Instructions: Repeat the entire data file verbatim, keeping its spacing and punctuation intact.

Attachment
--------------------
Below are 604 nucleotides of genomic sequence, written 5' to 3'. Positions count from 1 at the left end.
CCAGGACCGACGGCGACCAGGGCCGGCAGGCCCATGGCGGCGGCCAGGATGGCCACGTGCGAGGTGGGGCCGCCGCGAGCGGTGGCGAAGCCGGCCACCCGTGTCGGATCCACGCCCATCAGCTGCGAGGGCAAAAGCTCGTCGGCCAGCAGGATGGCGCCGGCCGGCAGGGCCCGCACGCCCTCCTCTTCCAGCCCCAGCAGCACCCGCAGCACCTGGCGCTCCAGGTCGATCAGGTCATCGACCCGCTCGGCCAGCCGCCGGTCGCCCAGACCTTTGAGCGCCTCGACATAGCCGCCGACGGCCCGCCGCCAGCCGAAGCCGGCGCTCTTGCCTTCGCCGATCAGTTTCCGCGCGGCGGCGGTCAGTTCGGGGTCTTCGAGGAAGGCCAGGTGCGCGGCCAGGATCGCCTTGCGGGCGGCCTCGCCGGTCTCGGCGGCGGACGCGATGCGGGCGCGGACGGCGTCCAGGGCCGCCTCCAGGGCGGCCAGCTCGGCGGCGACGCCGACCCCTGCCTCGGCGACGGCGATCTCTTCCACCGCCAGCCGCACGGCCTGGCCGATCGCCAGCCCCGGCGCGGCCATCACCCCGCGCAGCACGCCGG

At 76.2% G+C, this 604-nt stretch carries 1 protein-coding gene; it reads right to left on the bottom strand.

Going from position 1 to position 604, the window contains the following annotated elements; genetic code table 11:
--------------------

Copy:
Below are 604 nucleotides of genomic sequence, written 5' to 3'. Positions count from 1 at the left end.
CCAGGACCGACGGCGACCAGGGCCGGCAGGCCCATGGCGGCGGCCAGGATGGCCACGTGCGAGGTGGGGCCGCCGCGAGCGGTGGCGAAGCCGGCCACCCGTGTCGGATCCACGCCCATCAGCTGCGAGGGCAAAAGCTCGTCGGCCAGCAGGATGGCGCCGGCCGGCAGGGCCCGCACGCCCTCCTCTTCCAGCCCCAGCAGCACCCGCAGCACCTGGCGCTCCAGGTCGATCAGGTCATCGACCCGCTCGGCCAGCCGCCGGTCGCCCAGACCTTTGAGCGCCTCGACATAGCCGCCGACGGCCCGCCGCCAGCCGAAGCCGGCGCTCTTGCCTTCGCCGATCAGTTTCCGCGCGGCGGCGGTCAGTTCGGGGTCTTCGAGGAAGGCCAGGTGCGCGGCCAGGATCGCCTTGCGGGCGGCCTCGCCGGTCTCGGCGGCGGACGCGATGCGGGCGCGGACGGCGTCCAGGGCCGCCTCCAGGGCGGCCAGCTCGGCGGCGACGCCGACCCCTGCCTCGGCGACGGCGATCTCTTCCACCGCCAGCCGCACGGCCTGGCCGATCGCCAGCCCCGGCGCGGCCATCACCCCGCGCAGCACGCCGG

At 76.2% G+C, this 604-nt stretch carries 1 protein-coding gene; it reads right to left on the bottom strand.

Going from position 1 to position 604, the window contains the following annotated elements; genetic code table 11: